Building LibreOffice on Windows

Bjoern Michaelsen bjoern.michaelsen at
Mon Feb 20 03:06:59 PST 2012

On Mon, Feb 20, 2012 at 09:44:50AM +0000, Michael Meeks wrote:
> On Mon, 2012-02-20 at 18:22 +1030, Josh Heidenreich wrote:
> > Okay so it might be nuts, but has anyone tried creating a native VS
> > solution/projects, which ruins inside the ide? Could one be created
> > cmake style perhaps?
> 	Ruins ? :-) I suspect that, unless this can be compiled from the
> gnumake information - and (I guess) this is not utterly impractical,
> given the high-level gnumake descriptions I suspect; that this would be
> a ton of work to maintain - particularly since MS change their VS
> project format fairly regularly IIRC.

Well, just like we have backends for Linux, OS X and Windows/Cygwin in
solenv/gbuild/platform, we could have another one that instead of building in a
cygwin shell creates the MSBuild files and kicks off a build with those. That
file could also be used in MSVC to build from the IDE.

- You cant edit it from the IDE as it is generated (or you would have to
  duplicate your changes in gbuild later)
- Building C++ libraries might be reasonably easy to implement, but all our
  custom tooling will be a pain (l10n, SDFs etc.)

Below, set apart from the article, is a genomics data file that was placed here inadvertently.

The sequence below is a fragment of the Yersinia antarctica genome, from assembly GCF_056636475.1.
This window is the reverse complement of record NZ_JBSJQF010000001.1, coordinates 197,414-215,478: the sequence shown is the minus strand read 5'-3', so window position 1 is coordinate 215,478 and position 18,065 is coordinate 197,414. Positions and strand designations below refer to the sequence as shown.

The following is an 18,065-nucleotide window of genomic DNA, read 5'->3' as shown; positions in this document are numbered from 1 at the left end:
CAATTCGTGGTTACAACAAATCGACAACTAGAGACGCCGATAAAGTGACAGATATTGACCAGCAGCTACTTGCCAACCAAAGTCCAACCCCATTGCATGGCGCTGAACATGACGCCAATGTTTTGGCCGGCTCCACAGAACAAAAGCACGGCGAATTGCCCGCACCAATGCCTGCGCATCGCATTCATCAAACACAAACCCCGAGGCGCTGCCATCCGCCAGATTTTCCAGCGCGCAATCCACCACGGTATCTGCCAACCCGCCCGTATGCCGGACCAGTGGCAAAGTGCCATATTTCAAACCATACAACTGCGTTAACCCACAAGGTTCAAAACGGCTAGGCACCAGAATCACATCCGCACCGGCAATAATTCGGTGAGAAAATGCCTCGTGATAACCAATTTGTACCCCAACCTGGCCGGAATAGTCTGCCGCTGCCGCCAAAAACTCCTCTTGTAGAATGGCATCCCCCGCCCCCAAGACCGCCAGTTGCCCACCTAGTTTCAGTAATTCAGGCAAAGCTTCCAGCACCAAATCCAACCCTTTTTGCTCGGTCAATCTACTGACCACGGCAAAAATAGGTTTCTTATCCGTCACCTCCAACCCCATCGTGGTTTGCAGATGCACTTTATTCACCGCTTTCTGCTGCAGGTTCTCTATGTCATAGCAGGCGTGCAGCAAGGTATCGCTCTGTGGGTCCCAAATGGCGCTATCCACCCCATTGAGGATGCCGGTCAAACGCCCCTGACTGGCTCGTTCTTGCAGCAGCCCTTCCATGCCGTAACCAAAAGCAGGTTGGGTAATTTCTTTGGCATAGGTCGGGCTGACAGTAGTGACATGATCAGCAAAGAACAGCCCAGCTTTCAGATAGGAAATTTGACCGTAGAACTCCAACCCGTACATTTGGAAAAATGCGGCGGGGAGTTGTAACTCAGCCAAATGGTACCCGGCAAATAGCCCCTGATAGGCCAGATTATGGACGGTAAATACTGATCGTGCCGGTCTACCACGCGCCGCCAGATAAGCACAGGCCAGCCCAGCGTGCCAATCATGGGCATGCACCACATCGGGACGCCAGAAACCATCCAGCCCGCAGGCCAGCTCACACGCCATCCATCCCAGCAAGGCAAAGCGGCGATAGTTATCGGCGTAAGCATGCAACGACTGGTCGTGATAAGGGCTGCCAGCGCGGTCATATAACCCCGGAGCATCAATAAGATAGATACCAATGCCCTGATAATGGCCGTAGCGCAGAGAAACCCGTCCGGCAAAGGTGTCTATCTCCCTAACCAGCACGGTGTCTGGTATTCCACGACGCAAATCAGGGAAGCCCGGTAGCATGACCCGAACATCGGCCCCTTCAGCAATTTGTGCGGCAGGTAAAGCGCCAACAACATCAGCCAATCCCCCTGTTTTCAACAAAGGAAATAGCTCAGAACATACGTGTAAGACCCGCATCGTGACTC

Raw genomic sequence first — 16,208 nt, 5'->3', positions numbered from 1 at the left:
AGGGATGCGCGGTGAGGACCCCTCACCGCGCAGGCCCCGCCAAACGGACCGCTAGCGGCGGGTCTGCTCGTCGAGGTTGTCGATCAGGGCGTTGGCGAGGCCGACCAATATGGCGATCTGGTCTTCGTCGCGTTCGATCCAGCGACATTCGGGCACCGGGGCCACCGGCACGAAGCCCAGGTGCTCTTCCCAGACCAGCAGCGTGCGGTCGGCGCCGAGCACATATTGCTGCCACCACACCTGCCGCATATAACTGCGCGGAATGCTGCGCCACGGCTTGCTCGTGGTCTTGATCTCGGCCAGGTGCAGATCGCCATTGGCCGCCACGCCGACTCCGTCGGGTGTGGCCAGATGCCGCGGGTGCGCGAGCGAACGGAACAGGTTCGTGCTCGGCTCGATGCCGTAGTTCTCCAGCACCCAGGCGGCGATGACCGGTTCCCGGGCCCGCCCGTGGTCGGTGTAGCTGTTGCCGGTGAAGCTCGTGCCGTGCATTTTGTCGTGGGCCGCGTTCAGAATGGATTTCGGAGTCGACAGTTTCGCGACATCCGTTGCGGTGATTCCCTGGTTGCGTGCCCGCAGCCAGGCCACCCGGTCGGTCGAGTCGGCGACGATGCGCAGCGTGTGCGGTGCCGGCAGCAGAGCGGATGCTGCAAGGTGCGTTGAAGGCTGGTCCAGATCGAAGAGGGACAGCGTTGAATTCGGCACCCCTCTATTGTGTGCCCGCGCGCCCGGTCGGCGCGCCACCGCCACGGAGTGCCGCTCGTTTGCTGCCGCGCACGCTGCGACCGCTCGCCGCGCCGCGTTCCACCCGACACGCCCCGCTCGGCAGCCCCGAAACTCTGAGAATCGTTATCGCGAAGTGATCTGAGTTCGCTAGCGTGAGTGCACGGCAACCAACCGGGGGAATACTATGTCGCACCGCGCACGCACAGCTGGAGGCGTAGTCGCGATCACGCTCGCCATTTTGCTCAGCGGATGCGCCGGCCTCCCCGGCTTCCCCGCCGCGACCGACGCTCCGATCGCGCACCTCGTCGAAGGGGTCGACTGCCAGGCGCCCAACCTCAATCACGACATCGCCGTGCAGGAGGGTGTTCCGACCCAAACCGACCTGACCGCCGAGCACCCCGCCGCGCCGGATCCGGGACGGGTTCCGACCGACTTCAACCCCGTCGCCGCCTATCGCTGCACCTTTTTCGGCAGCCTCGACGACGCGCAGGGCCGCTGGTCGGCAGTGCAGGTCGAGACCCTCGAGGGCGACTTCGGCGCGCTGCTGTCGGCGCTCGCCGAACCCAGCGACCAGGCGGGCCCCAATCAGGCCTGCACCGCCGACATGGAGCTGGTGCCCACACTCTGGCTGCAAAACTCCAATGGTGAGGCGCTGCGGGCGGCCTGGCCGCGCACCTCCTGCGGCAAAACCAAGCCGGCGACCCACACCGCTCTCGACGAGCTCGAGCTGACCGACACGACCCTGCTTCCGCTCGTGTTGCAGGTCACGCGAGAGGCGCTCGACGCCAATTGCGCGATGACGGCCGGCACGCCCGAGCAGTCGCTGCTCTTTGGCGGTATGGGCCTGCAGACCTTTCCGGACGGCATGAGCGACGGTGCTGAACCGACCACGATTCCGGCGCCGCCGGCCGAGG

IMHO it would be an unreasonably high effort to get this done for a complete
build and because the generated MSBuild files are readonly (i.e. if you add a
C++ file you would need to edit gbuild files again) and one would need to be
careful to regenerate them after changes the gain is minimal.

I wouldnt oppose someone doing it (actually I think it would be a cute hack),
but rationally I think it is rarely worth it. The only scenario where it would
be useful, is some native windowshacker just working on one lib. Then he could
generate a MSBuild description for it, work on it and only in the end would
need to translate his build changes (added source files etc.) back to gbuild,
while being able to using his trusted and known MSVC IDE for the rest.



P.S.: Note that even then MSVC would be pushed to its limits: code complete for
a library like libsw would suffer hard from the things that needed to be parsed
from all the includes. IIRC from the tests once made on a very powerful machine
it still works, but it would be too slow to most being used to faster editing
with vim and opengrok. And yeah: Netbeans is even slower -- once it did a gc
every second it knocked itself out quite effectively.

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